In 1999, Harvard University researchers published in the American Journal of Clinical Nutrition a review of the evidence from 67 studies on the link between intake of different types of soluble fiber and blood cholesterol levels. The studies on oat products showed that getting an average of 5 grams of soluble fiber from oats for an average of 39 days reduced LDL levels by about 3.6%.
Oats were not the most powerful cholesterol-reducers in the studies reviewed; psyllium lowered cholesterol levels about 6% among people who consumed an average of 9 grams for an average of 53 days, and an average of 4.7 grams of pectin consumed for an average of 34 days reduced cholesterol levels roughly 6.5%.
A more recent review, published in the journal Nutrition Reviews last year, looked at both the overall effects of fiber intake and the effects of specific types of soluble fiber on cholesterol levels and heart health. Pooling results from seven large studies that followed a total of 158,000 adults, the researchers found that heart disease prevalence was 29% lower in the group with the highest total dietary fiber intake compared to the lowest. But, of course, this could have been due to the overall healthier lifestyles among those who tend to eat high-fiber diets.
Researchers also found that consuming an average of about 6 grams of soluble fiber per day for about four to eight weeks reduced LDL by just over 5%; the reduction was similar when they looked specifically at studies on oat beta-glucan. The review was partially funded by the National Fiber Council.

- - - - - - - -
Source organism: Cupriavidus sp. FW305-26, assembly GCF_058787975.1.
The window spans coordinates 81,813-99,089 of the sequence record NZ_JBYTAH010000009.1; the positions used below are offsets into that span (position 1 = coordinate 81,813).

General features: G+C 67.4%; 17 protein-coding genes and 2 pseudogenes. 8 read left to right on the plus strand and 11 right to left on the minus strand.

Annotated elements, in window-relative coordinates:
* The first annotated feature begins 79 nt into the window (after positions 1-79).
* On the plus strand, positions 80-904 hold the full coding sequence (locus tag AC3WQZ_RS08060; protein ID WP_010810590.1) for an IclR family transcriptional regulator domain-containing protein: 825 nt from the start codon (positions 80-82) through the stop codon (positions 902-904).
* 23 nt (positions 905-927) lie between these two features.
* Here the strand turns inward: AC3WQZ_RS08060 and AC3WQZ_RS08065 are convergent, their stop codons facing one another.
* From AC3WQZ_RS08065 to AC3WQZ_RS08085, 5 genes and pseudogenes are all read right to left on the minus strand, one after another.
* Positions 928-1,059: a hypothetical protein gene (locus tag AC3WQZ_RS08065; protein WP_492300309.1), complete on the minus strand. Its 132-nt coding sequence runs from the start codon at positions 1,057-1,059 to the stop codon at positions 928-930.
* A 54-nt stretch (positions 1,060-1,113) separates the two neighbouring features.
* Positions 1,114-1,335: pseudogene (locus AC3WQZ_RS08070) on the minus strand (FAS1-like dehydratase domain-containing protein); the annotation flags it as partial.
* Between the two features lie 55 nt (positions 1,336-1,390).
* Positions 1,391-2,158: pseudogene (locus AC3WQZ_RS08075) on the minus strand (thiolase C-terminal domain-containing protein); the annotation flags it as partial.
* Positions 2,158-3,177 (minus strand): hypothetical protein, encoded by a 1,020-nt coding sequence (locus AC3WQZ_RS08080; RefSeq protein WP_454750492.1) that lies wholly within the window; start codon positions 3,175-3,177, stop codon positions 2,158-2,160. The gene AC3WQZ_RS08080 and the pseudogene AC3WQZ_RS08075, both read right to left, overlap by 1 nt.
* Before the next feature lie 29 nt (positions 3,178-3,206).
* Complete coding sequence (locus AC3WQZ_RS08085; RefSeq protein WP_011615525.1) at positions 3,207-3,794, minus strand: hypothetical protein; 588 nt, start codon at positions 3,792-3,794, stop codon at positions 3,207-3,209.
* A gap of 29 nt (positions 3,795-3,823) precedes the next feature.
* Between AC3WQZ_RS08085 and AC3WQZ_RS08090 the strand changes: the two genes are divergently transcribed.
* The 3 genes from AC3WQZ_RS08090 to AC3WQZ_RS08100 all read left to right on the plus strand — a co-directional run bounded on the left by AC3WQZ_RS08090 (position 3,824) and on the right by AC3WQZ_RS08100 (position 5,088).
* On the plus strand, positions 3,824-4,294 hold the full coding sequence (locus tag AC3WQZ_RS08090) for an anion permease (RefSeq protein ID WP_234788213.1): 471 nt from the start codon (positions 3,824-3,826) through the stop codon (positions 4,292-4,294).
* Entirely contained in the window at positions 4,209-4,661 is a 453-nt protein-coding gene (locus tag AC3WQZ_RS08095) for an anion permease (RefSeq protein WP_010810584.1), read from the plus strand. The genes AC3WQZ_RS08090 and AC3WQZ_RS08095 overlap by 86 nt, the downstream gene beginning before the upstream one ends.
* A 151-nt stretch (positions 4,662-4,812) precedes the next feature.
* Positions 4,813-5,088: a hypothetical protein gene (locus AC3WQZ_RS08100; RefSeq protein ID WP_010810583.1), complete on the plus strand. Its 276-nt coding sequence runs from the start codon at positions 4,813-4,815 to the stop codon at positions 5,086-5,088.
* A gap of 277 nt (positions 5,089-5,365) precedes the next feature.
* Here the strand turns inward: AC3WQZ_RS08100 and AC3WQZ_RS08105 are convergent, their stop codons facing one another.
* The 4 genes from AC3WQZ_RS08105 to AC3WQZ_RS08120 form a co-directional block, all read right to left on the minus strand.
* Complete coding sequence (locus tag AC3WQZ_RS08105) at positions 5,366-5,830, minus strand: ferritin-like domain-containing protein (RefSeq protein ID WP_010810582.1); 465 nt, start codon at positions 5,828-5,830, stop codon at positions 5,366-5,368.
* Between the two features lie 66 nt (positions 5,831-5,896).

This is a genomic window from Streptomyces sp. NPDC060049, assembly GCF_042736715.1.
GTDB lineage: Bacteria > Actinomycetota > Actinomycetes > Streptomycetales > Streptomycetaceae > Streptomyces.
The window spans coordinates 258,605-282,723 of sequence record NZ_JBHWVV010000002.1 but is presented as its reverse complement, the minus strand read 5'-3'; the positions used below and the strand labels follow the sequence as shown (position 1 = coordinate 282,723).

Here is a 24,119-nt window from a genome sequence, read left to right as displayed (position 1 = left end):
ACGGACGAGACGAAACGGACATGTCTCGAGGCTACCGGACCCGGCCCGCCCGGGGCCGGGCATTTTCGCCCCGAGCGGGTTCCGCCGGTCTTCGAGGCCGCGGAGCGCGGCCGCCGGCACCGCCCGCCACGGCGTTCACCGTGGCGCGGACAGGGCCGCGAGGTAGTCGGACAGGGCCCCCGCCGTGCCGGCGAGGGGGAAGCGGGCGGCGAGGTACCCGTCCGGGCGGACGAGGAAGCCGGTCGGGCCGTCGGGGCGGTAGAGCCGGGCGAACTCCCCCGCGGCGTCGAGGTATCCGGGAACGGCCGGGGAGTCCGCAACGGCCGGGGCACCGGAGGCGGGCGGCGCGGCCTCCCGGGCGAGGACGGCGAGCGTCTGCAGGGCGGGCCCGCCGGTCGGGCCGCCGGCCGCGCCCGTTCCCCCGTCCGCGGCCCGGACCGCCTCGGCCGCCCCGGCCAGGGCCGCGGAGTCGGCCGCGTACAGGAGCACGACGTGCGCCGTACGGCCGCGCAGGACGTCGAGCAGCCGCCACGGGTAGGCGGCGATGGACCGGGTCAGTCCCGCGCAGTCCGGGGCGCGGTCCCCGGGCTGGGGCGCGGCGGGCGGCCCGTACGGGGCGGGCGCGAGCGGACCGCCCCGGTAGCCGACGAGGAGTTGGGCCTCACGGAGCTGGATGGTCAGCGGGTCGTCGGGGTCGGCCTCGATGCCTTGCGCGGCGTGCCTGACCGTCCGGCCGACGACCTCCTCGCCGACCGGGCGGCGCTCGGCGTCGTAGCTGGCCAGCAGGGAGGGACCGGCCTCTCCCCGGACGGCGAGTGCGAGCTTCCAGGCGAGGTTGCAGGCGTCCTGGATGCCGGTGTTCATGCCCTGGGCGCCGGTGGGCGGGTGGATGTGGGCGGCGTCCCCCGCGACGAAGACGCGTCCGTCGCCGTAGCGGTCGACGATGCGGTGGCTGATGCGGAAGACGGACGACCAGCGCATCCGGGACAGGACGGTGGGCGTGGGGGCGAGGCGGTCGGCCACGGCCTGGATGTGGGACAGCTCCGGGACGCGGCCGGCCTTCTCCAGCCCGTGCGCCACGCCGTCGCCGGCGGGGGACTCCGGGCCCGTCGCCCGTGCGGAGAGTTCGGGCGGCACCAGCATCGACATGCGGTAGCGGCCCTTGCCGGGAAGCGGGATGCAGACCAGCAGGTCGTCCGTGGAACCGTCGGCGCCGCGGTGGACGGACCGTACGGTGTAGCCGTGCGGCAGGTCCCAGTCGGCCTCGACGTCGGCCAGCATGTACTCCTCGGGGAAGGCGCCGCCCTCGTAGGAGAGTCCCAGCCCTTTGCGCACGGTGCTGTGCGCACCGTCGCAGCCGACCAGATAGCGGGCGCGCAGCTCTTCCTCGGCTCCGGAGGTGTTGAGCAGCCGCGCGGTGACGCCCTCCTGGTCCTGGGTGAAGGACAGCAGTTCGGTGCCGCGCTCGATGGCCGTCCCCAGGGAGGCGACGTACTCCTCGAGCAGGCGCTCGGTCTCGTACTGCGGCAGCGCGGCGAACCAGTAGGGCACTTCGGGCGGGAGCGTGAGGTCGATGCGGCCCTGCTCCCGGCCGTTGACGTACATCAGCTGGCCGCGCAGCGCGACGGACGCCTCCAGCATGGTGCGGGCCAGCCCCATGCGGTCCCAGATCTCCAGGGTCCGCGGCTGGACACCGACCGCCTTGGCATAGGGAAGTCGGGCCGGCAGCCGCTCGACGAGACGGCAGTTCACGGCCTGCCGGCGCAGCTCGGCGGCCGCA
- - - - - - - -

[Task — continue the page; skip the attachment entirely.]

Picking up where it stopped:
A few studies, some published, some not, have looked specifically at the cholesterol-lowering effects of oat cereals, showing a 1% to 5% reduction in cholesterol over several weeks, says Dr. David Heber, professor of medicine and director of the Center for Human Nutrition at UCLA. “These are small reductions,” Heber says. Reductions of 1% in particular, he said, are “not really significant from a medical standpoint.”
Adult men need 30 to 38 grams of total fiber per day, while women need 21 to 25 grams, according to the Institute of Medicine. All adults need about 5 of those grams to be soluble fiber, says Heber. The American Heart Assn. puts oatmeal, beans, peas, citrus fruits and strawberries on its list of foods high in soluble fiber.
Although soluble fiber can help lower cholesterol, it should not be the only dietary change people with high cholesterol make, says Sara Wolf, clinical manager of outpatient dietetics at the Mayo Clinic in Rochester, Minn.
In addition to eating more fiber-rich whole grains, fruits and vegetables, Mayo patients are counseled to make a number of nutritional improvements, such as consuming foods high in polyunsaturated fats and omega-3 fatty acids, she says.
Cho adds that no single food or food component can reduce cholesterol in the absence of overall dietary change. “If you want to lower your cholesterol, you have to limit dairy, red meat and eggs,” says Cho.
Cho also recommends eating all foods in moderation, reading food packaging labels and using common sense. For instance, she says, “if you’re eating Cheerios to lower your cholesterol, it makes no sense to eat them with whole fat milk.”